GOLDEN VALLEY, N.D. – More than a week of mild weather with sunny afternoons in the high 50s has helped Schriefer Red Angus transition from winter to a beautiful spring season.
New calves are springing up around the ranch and the new mothers look content.
One red heifer beauty is pictured next to her twins, with the two bundled together in a bunk, on the Schriefer’s Facebook page.
With the grass greening, calving is going smoothly.
“We are enjoying the nice weather for calving,” said Marc Schriefer, who operates the seedstock and commercial Red Angus and crop business with his wife, Jodi, and their son, Riley. “Most of the first cycle heifers have calved with pretty good success of live births and good mothering abilities.”
Riley and Cheyenne’s young son, August, is learning to be a rancher at his young age, paying close attention to the young calves and helping Dad.
Calves are arriving every day. As the more experienced mothers calve, the Schriefers “would rather let the cows do their thing on the range,” and the barn is ready in case of bad weather.
“The cows are really just starting to roll with 10-15 calves a day, and with the weather warm, we are pretty much just checking the calving pasture every 3-4 hours, although we don’t need to at night anymore,” he said.
“Of course, we jump in when we have the occasional backwards calf. If there is a calf that doesn’t nurse right away, we pay immediate attention and can bring those in to deal with,” he continued.
Riley has his horse ready to go if any cow needs assistance, and the family likes to do some daytime checks tooling around in their UTVs.
“Grandson August and Sid, our red heeler, love to ride along in the UTVs when we run out to check on the cows,” he said.
In addition to calving, the Schriefers are delivering their sale bulls with weather, cattle, and customers’ abilities to receive all playing a factor.”
They will also be carcass ultrasounding the yearling bulls and heifers this week. In addition, there is some fence-repairing work to be finished before letting the cow/calves out on to saved spring grass ahead of the native grass that will be ready in a couple of months.
“We will need to fix some fence to get those turned out on some tame grass,” Marc said.
Out in the fields, the Schriefer’s Willow Creek winter wheat for forage that was seeded last fall is “greening up.”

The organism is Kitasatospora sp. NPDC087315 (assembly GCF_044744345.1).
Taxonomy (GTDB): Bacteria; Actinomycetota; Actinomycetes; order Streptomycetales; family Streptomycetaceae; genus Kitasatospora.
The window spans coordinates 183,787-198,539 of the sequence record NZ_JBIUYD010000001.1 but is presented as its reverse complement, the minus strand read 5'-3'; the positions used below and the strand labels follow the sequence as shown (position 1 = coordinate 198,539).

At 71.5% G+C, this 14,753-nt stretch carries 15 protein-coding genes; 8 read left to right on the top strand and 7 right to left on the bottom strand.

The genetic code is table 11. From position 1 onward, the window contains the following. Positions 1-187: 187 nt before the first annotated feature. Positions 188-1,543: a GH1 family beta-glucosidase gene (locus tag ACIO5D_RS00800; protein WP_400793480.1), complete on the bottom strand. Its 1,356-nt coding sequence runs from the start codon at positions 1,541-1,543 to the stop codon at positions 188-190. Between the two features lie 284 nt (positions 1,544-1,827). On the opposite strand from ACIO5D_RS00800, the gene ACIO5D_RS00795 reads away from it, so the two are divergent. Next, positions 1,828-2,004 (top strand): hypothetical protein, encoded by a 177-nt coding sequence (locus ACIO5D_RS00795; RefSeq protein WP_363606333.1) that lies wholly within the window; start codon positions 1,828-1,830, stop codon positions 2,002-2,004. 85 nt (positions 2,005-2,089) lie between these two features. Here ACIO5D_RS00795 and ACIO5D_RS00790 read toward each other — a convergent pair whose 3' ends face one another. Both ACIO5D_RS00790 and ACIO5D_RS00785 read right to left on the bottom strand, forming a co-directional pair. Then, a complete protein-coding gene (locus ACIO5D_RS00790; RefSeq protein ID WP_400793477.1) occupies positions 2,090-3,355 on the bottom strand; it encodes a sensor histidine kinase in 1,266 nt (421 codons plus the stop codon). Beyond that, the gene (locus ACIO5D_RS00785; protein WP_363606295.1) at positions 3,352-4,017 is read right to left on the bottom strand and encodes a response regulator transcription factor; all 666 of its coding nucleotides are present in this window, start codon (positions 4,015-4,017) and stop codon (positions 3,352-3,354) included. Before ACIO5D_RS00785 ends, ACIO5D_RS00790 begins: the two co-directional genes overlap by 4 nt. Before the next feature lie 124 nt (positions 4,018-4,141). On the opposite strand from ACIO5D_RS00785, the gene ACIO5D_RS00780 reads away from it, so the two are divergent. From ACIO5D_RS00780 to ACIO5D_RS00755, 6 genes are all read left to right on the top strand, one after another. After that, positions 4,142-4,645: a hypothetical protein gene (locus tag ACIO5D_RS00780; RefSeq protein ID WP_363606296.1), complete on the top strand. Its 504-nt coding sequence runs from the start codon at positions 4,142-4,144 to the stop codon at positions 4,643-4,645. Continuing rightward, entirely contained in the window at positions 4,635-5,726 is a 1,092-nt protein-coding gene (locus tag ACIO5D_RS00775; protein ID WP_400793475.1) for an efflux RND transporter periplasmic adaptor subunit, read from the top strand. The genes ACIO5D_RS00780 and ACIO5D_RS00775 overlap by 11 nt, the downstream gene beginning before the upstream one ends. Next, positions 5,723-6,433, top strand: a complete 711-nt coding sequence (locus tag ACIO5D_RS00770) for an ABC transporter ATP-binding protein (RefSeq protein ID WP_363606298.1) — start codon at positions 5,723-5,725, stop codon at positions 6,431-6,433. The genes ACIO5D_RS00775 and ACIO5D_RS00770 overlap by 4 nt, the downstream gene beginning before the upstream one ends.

“We continue to get our equipment ready for planting and hope to start seeding sometime in the last half of April,” Marc added.
After their March bull sale and before the social distancing took hold, the Schriefers were able to get out to Montana and look at some different Red Angus cattle.
“We stayed with our daughter and son-in-law, Cassi and Bill, and let them bid for us at a bull sale. We were able to pick up a couple of new herd sire prospects at Feddes Red Angus,” Marc said. “Jodi’s part-time insurance job is now a work-from-home position due to COVID-19. We, by nature, live a secluded lifestyle, but even when we venture into town, we notice the change. We hope and pray that everyone stays safe and healthy.”
Marc and Jodi wanted to thank all their readers for following along with them this year. They wish everyone a safe and healthy year.
“We as cattlemen and women, ranchers, and cowboys/cowgirls are eternal optimists because we have to be,” Marc said. “It was an honor and pleasure to share our story with others. God bless all of you and stay safe.”
(As this is the Schriefer’s last report, Farm & Ranch Guide would like to sincerely thank them for all their reports through the long winter. Their laughter and smiles were contagious and we know all their hard work for the Red Angus industry, including Jodi’s tenure as president of the North Dakota Red Angus Association, were greatly appreciated. We wish them continued success in the future.)